Hi choroba and 1nickt,

      I wonder about choroba's example involving several array fetches inside the loop. The following attempts to find out.

      Diff output

      $ diff choroba.pl 1nickt.pl 8,9c8,11 < push @seq, ( $seq[-1] / 2, 3 * $seq[-1] + 1 )[ $seq[-1] % 2 ] < while $seq[-1] != 1; --- > while ( $n != 1 ) { > $n = $n % 2 ? 3 * $n + 1 : $n / 2; > push @seq, $n; > }

      Demo choroba.pl

      use warnings; use strict; use feature 'say'; use MCE::Flow; sub collatz { my ($n) = @_; my @seq = $n; push @seq, ( $seq[-1] / 2, 3 * $seq[-1] + 1 )[ $seq[-1] % 2 ] while $seq[-1] != 1; return @seq; } my @sizes; mce_flow_s { max_workers => MCE::Util::get_ncpu(), bounds_only => 1, gather => \@sizes, }, sub { my ($start, $end) = @{ $_[1] }; my @chunk_sizes; push @chunk_sizes, [ $_, scalar collatz($_) ] for $start .. $end; MCE->gather( @chunk_sizes ); }, 1, 1e6; MCE::Flow->finish; say "@$_" for reverse +(sort { $b->[1] <=> $a->[1] } @sizes)[0..19];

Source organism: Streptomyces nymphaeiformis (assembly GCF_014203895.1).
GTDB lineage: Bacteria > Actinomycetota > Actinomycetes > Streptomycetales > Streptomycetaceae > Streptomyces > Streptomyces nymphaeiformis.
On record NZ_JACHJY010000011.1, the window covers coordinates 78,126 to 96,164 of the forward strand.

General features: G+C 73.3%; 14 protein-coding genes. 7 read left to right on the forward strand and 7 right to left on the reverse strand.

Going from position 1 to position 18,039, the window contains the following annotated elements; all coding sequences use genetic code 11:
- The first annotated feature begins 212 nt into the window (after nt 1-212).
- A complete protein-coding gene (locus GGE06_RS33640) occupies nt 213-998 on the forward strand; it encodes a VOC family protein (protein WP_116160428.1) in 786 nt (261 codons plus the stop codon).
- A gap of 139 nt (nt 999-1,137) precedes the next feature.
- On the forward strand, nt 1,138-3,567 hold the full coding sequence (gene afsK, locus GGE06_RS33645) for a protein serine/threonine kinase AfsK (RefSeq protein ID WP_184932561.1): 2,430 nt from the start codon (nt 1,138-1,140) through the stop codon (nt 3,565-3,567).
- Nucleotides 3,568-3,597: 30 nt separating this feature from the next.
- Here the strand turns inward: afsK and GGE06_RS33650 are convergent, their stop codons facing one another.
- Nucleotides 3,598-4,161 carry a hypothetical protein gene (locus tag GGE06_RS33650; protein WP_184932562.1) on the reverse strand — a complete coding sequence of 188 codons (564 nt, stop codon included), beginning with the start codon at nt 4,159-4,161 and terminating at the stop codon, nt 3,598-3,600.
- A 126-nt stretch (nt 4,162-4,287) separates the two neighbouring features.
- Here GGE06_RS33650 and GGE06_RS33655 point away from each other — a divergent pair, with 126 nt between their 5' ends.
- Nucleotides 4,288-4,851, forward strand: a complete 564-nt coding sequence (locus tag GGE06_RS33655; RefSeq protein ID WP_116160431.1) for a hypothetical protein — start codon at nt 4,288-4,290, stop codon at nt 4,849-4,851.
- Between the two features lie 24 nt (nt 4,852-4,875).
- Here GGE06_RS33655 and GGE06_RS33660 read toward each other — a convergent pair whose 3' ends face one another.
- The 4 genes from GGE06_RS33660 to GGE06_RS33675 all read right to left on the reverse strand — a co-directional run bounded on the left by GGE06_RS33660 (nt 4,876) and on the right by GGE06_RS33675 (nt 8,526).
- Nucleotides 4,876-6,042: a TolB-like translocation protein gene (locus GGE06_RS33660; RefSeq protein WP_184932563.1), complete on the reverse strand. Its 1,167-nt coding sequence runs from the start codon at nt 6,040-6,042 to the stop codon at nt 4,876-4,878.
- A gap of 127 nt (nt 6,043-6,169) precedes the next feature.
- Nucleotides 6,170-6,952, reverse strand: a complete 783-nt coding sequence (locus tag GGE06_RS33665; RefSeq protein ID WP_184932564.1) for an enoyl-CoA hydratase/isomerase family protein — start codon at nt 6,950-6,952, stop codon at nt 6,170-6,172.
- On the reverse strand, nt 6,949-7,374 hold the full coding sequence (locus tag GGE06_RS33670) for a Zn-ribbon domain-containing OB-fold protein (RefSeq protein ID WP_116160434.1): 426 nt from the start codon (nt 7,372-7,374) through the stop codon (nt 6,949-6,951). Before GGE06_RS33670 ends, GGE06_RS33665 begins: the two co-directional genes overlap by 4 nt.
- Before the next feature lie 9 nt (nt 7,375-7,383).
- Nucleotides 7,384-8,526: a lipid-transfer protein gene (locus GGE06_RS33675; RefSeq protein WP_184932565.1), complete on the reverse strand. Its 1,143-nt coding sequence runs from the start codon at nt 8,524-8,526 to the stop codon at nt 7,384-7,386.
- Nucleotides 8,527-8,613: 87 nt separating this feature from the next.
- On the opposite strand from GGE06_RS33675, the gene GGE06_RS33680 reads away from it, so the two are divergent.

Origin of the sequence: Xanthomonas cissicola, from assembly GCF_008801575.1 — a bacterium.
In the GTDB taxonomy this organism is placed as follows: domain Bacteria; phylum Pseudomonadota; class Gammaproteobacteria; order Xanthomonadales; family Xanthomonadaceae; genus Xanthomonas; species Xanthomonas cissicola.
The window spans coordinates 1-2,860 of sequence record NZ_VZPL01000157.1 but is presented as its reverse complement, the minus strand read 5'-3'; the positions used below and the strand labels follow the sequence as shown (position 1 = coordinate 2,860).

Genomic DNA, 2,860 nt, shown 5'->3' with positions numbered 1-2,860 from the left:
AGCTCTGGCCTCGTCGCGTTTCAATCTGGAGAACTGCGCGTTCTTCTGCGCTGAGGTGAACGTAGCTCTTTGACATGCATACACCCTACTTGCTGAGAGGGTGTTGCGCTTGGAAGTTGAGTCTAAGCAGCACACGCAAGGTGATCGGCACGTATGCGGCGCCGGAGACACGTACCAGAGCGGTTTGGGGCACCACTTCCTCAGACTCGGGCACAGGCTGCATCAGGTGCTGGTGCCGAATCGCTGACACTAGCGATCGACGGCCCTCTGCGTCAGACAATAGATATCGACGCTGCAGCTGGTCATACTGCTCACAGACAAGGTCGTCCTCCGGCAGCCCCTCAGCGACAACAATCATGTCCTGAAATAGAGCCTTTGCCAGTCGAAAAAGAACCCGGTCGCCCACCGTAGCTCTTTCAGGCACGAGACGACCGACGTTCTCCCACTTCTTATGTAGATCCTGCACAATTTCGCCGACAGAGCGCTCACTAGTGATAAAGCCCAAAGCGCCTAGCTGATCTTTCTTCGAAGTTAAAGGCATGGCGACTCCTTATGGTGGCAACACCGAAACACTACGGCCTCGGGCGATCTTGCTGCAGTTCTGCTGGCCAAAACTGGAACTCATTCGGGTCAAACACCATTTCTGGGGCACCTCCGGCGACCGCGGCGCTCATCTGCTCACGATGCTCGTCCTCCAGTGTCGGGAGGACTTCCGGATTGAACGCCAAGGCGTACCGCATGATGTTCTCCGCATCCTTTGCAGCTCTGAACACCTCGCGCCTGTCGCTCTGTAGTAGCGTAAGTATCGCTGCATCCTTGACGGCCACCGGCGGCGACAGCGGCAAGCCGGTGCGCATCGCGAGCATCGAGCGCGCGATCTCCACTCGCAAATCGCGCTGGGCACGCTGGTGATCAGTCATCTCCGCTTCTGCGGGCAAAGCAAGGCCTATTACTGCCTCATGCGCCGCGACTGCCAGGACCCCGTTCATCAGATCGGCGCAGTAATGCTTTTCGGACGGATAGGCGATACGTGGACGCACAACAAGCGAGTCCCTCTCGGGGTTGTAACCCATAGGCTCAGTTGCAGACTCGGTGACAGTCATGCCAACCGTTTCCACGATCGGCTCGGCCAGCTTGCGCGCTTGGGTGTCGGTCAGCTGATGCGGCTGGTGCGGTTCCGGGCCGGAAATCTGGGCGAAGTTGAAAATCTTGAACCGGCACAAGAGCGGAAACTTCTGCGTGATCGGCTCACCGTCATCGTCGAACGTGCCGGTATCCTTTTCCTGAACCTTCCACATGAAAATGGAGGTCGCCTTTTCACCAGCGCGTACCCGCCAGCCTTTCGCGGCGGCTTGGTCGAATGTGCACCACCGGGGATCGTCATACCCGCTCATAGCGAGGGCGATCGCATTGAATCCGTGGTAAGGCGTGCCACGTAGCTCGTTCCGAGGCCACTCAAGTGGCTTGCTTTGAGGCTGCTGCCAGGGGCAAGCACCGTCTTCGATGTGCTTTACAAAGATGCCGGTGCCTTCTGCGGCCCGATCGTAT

Demo 1nickt.pl

      use warnings; use strict; use feature 'say'; use MCE::Flow; sub collatz { my ($n) = @_; my @seq = $n; while ( $n != 1 ) { $n = $n % 2 ? 3 * $n + 1 : $n / 2; push @seq, $n; } return @seq; } my @sizes; mce_flow_s { max_workers => MCE::Util::get_ncpu(), bounds_only => 1, gather => \@sizes, }, sub { my ($start, $end) = @{ $_[1] }; my @chunk_sizes; push @chunk_sizes, [ $_, scalar collatz($_) ] for $start .. $end; MCE->gather( @chunk_sizes ); }, 1, 1e6; MCE::Flow->finish; say "@$_" for reverse +(sort { $b->[1] <=> $a->[1] } @sizes)[0..19];

      Run time on an AMD 3rd Gen Ryzen Threadripper 3970x box - SMT disabled

      max_workers => 1 choroba 21.432 seconds 1nickt 18.644 seconds max_workers => 2 choroba 10.808 seconds 1nickt 9.348 seconds max_workers => 4 choroba 5.836 seconds 1nickt 4.992 seconds max_workers => 8 choroba 3.163 seconds 1nickt 2.731 seconds max_workers => 16 choroba 1.835 seconds 1nickt 1.623 seconds max_workers => 32 choroba 1.218 seconds 1nickt 1.105 seconds

      Interestingly, the more cores the lesser the difference on this hardware.

      Regards, Mario